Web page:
A cabinet body responsible for overseeing the implementation of China-Pakistan Economic Corridor (CPEC) projects has reportedly issued a stern warning to the involved ministries to remove all obstacles for fast-paced execution of the projects. It has proceeded to add that if the task was not completed within a week, the ministries could face consequences.
As reported by The Express Tribune, a meeting of the Cabinet Committee on CPEC (CCoCPEC) was convened to review the progress ahead of the Joint Cooperation Committee meeting, but it ended sooner than planned due to pendency of many issues.
According to the Ministry of Planning and Development, it was emphasized in the meeting that all unresolved issues should be brought before the CCoCPEC directly for their immediate resolution.
“The cabinet committee emphasised that unresolved inter-ministerial issues should be brought before the CCoCPEC directly by the respective ministries along with recommendations for their resolution,” the ministry said.
CCoCPEC chairman Asad Umar set new deadlines for the bureaucracy to resolve matters that are lingering for quite some time and carried implications for the $53 billion planned portfolio.
While talking to the Tribune, a senior government functionary said that Umar asked the ministries to submit new summaries highlighting pending issues within two days. He directed that these summaries should be submitted by the weekend.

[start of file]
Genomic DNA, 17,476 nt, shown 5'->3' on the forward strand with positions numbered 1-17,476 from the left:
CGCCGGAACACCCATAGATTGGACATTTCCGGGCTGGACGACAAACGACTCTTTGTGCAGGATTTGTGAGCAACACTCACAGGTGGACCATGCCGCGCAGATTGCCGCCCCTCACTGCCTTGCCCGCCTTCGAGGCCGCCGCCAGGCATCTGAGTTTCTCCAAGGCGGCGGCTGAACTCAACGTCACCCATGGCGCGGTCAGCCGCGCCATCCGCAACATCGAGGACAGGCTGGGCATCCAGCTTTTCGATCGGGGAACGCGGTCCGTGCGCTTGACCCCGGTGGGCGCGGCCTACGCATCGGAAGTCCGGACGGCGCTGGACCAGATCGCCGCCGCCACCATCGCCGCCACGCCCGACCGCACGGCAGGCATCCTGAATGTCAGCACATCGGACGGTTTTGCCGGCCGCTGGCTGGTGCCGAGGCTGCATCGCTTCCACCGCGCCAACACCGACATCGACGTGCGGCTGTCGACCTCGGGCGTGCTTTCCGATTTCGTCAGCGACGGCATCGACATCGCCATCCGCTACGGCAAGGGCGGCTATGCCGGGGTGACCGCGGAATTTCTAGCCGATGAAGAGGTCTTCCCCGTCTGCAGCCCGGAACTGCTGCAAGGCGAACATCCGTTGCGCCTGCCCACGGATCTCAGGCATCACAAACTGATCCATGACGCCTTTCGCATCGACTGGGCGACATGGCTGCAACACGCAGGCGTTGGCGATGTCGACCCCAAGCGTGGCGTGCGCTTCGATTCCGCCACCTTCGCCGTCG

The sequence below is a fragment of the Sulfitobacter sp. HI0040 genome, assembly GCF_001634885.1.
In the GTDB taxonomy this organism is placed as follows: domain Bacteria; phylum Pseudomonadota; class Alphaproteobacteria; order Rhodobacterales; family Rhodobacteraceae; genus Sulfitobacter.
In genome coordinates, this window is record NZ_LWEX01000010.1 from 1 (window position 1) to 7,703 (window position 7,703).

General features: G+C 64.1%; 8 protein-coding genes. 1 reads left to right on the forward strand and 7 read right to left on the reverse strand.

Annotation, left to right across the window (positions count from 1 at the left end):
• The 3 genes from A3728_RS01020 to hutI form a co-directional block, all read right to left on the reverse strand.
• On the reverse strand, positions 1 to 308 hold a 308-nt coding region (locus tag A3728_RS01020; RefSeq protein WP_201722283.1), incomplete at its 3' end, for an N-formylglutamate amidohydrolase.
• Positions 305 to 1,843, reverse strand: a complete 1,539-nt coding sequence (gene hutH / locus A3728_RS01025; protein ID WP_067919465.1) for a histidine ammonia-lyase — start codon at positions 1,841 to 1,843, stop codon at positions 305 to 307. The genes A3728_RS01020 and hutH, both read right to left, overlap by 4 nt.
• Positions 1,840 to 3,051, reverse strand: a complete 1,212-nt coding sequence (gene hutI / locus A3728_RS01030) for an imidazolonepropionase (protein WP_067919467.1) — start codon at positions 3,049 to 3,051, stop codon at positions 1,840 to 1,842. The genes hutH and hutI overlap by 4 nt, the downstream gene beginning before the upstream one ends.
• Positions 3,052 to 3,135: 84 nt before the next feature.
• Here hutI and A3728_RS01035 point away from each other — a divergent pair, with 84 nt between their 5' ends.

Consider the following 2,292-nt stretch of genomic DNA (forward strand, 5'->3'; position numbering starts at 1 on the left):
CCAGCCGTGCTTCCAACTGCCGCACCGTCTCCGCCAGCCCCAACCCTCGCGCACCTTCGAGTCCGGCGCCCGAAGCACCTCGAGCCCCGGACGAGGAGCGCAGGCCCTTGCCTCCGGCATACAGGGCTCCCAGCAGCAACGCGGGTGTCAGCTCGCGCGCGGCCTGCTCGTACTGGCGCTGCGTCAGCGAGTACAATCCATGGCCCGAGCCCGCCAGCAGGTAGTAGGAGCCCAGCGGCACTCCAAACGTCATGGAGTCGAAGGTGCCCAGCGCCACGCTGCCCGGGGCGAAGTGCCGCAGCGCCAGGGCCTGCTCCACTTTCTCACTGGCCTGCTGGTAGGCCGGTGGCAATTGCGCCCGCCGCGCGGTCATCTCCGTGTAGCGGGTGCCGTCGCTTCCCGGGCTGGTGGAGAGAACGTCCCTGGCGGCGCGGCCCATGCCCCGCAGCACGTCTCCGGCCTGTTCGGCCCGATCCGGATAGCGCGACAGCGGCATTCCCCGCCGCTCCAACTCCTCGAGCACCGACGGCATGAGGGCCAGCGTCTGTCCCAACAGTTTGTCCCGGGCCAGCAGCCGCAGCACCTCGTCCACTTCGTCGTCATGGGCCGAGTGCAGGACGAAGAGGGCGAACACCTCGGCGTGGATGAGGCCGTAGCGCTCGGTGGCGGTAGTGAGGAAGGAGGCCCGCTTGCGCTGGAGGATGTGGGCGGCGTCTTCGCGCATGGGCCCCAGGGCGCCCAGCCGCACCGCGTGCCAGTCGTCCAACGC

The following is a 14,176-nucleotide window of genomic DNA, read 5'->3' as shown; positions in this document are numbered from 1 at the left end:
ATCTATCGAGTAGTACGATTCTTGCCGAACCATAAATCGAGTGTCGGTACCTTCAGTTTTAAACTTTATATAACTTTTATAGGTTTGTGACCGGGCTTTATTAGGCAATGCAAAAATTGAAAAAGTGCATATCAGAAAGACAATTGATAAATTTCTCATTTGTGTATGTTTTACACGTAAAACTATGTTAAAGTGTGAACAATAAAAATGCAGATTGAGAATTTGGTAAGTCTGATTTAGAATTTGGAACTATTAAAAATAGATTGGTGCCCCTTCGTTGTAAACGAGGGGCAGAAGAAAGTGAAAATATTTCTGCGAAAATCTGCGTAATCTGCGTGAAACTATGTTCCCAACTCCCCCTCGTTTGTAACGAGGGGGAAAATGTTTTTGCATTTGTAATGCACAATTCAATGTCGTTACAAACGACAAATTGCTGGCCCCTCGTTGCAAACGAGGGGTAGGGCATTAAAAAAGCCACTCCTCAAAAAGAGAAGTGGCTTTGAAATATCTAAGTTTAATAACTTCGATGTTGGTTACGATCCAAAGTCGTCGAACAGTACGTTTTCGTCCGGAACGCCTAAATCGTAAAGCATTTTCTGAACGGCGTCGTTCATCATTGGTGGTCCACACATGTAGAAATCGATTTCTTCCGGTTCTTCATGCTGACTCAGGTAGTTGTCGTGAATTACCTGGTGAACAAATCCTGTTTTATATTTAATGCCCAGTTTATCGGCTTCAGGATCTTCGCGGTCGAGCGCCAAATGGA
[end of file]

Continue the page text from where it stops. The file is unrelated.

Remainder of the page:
A senior official added that the cabinet committee would now meet next Wednesday.
Umar is said to have warned that he would bring the matter to the notice of Prime Minister Imran Khan if the bureaucracy still did not show progress.
Umar said in the meeting that the ministries were not taking their responsibility seriously, said another government official.
Foreign Minister Shah Mahmood Qureshi also raised the issue of slow progress during the meeting, saying that CPEC’s progress should not affect the strategic nature of the bilateral relationship.
The portfolio of CPEC projects has grown to $53 billion, comprising completed, ongoing and under consideration schemes. But the share of the projects that are in the pipeline is more than half at $28 billion, the cabinet committee was informed.
So far, 17 projects worth $13 billion have been completed while another 21 projects having an estimated cost of $12 billion are under implementation.